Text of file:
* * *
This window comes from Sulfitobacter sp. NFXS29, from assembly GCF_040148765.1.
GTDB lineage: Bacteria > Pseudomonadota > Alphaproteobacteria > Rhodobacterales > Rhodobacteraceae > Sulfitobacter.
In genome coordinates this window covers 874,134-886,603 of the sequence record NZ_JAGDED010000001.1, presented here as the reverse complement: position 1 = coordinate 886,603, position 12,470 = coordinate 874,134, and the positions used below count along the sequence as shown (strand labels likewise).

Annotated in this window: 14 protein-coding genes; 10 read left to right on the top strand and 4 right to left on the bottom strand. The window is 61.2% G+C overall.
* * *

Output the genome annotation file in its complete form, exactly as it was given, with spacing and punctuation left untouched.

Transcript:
This window comes from Sulfitobacter sp. NFXS29, from assembly GCF_040148765.1.
GTDB lineage: Bacteria > Pseudomonadota > Alphaproteobacteria > Rhodobacterales > Rhodobacteraceae > Sulfitobacter.
In genome coordinates this window covers 874,134-886,603 of the sequence record NZ_JAGDED010000001.1, presented here as the reverse complement: position 1 = coordinate 886,603, position 12,470 = coordinate 874,134, and the positions used below count along the sequence as shown (strand labels likewise).

Annotated in this window: 14 protein-coding genes; 10 read left to right on the top strand and 4 right to left on the bottom strand. The window is 61.2% G+C overall.